Popular Teas from Traditional MedicinalsSee All 48 Teas
Recent Tasting Notes
This filterbag organic chamomile from Traditional Medicinals is very good, but does not quite measure up to the stiff competition: Harney & Sons Chamomile sachet.
The color of the Traditional Medicinals liquor is virtually identical to the Harney & Sons. I noticed that the sachet seemed to weigh more than the filter bag after infusion, so perhaps that contributes to the slightly better taste of the Harney & Sons.
Traditional Medicinals does get extra points for being organic, but the steep-off winner is Harney & Sons. This organic chamomile is slightly drier and less succulent, but still quite good for a grocery store offering. I do recommend it heartily for anyone looking for readily available organic chamomile!
I drank too much caffeine today. In addition to the tea I had, there was also a tall Starbucks coffee. I am feeling so sensitive to the effects of caffeine lately and I know I need to do a better job of having less tomorrow.
This seemed like it would be a nice relaxing herbal. I have some plain passionflower tea, and it doesn’t taste like much. You get a lot of the spearmint and lemon verbena in this blend which boosts the flavor content a lot. Regardless, this isn’t something one would choose to drink for the taste alone, but hopefully it will help ratchet down my energy levels a notch or two. I might need another cup of this before I go to bed.
I was surprised to read that Traditional Medicinals recommends infusing two filterbags of Organic Chamomile with Lavender in 8 ounces of water. Wow! That’s a lot of lavender. I say this because I infused only one bag and it was very strongly redolent of lavender, so much so that I could barely detect the chamomile.
This is definitely a high-quality infusion, but I would recommend it to people looking specifically for lavender. The benefits of chamomile are here in nearly the same abundance as in the plain Organic Chamomile: here 1200mg; there 1300mg. So this makes it all the more surprising that two bags should be prescribed. Wait a minute! I see: they are giving the assay for a two-bag serving, which contains 1200mg chamomile and 1800mg of “proprietary blend”, which includes both lavender and lemon balm. This means that a single filterbag packs 3000/2 = 1500mg of goodness, 900mg of which is lavender and lemon balm, so quite a bit less chamomile than the Organic Chamomile filterbag (at 1300mg).
Well, for me, one bag definitely suffices. The liquor is darker golden colored than the straight-up chamomile, and the flavor is all BLUE! Doubling up the dose would just make the taste darker blue, verging on PURPLE! I detected wafts of soapiness, but that may have been my association of lavender with soap and other bath products…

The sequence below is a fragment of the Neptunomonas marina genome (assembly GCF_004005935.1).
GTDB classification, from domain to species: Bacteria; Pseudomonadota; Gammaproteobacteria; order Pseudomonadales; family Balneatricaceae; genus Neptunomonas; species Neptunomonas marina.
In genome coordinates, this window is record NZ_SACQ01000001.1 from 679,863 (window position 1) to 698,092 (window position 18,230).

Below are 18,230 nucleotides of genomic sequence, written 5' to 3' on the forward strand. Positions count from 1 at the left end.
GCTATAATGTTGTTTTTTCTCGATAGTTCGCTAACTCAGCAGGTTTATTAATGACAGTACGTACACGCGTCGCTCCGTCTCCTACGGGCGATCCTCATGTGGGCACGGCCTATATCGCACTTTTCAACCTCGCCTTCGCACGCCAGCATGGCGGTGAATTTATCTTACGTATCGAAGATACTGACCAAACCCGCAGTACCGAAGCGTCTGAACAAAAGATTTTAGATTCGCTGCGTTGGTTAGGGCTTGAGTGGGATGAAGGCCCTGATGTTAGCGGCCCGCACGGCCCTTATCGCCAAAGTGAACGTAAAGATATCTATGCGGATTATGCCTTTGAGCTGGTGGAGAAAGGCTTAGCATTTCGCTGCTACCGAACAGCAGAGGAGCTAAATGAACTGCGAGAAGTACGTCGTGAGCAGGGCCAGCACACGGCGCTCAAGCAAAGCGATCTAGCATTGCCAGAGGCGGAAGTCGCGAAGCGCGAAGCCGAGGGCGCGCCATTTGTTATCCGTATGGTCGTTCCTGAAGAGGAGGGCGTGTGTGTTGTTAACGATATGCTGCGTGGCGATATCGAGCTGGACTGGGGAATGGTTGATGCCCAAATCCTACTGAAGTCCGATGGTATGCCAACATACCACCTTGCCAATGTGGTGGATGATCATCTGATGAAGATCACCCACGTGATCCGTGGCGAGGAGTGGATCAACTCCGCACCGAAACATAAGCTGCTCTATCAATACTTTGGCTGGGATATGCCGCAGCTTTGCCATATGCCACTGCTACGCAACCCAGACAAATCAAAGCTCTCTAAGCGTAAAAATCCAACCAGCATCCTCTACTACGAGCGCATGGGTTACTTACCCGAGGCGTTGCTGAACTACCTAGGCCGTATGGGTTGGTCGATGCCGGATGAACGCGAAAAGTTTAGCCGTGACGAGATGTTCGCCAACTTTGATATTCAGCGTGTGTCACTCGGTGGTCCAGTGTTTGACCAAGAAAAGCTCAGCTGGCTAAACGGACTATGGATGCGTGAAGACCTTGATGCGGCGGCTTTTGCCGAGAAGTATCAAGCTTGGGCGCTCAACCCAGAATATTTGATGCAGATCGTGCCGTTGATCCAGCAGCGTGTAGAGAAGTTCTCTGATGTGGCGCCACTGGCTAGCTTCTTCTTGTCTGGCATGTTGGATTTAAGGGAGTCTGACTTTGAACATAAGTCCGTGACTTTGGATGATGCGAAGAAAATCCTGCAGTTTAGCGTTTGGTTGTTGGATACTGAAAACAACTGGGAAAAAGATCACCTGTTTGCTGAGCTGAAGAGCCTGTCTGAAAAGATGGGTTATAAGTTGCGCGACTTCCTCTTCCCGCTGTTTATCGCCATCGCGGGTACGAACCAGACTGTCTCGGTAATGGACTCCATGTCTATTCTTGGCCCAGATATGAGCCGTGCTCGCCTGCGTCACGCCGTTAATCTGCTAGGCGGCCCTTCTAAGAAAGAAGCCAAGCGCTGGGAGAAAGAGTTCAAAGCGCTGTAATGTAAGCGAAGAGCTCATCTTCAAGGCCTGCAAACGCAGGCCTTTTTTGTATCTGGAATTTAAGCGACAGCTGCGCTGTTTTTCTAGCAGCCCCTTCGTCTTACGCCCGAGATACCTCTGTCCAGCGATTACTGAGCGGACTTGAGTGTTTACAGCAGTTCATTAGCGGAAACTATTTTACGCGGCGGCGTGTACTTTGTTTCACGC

I have tried many of the more complex blends from Traditional Medicinals but never the simplest of offerings, Organic Chamomile, so I decided to pick up a sample box of four different nighttime offerings.
This is a very good filterbag chamomile. It brews up bright yellow and tastes fresh and satisfying. There is a lot of chamomile here: an assayed 1300mg, which I believe is more than most. So no wonder it tastes so good. I’ll have to try do a steep-off between this brew and the Harney & Sons sachet. To be fair, I should probably pit a filterbag against a filterbag, but I must say that this filterbag produces a tasty infusion.
Neither the best nor worst tasting medicinal herbal tea I’ve tried. Like most, drinking it hot with a generous spoonful of local honey helps.
I’ve woken with swollen glands for the last 4 days in a row, which subside as the day progresses. I actually suspect it may be a reaction to dairy (which I’ve been eating much more of than usual). So, I figured this tea may help (or at least wouldn’t hurt). At least it makes me feel like I am doing something. And I am planning to get serious about cutting out dairy (except maybe goat/sheep’s milk cheeses) starting tomorrow. If that doesn’t stop the cycle of swelling, I guess I’ll go to the doctor :-/
I don’t think anyone drinks this tea “for fun.” It wouldn’t help against something severe, like strep throat, but for a common cold or an annoying tickly throat feeling (such as the one I have currently), this tea is at your service. It relieves the irritation for a little while. I’d rather drink tea than take pills, though, so I may be biased.
This one tastes MUCH better than TM’s regular Throat Coat (I much prefer lemon over cherry bark… the cherry reminds me too much of cough syrup. Trying to gulp down a steaming mug of Robitussin? No thanks) and adding echinacea is always a good idea, in my opinion.